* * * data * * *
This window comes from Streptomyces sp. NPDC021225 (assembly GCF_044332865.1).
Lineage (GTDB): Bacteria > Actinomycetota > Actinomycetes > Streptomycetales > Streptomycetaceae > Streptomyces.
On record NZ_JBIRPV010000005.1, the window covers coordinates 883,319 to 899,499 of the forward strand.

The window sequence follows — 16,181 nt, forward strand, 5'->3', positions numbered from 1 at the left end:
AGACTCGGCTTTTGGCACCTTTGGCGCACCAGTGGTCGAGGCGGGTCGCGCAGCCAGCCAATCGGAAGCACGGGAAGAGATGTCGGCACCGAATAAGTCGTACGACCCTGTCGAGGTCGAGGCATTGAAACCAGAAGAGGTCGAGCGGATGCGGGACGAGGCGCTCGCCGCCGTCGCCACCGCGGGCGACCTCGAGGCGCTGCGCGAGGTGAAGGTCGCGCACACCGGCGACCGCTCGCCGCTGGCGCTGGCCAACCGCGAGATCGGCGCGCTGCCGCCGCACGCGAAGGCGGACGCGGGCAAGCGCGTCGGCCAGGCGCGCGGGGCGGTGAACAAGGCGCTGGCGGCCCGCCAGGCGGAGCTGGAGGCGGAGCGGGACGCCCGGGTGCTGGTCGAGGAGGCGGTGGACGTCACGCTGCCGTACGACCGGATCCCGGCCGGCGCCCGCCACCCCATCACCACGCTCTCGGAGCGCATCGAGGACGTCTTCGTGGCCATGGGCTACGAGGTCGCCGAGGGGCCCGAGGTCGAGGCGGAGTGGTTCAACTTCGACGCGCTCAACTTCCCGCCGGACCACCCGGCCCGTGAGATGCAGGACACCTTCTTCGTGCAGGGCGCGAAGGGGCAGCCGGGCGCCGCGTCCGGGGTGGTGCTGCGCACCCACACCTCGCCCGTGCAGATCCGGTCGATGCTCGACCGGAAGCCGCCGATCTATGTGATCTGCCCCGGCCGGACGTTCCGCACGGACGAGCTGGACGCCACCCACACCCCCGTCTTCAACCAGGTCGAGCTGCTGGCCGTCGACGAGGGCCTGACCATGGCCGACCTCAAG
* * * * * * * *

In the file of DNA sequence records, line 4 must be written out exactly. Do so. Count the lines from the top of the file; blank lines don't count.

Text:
The window sequence follows — 16,181 nt, forward strand, 5'->3', positions numbered from 1 at the left end: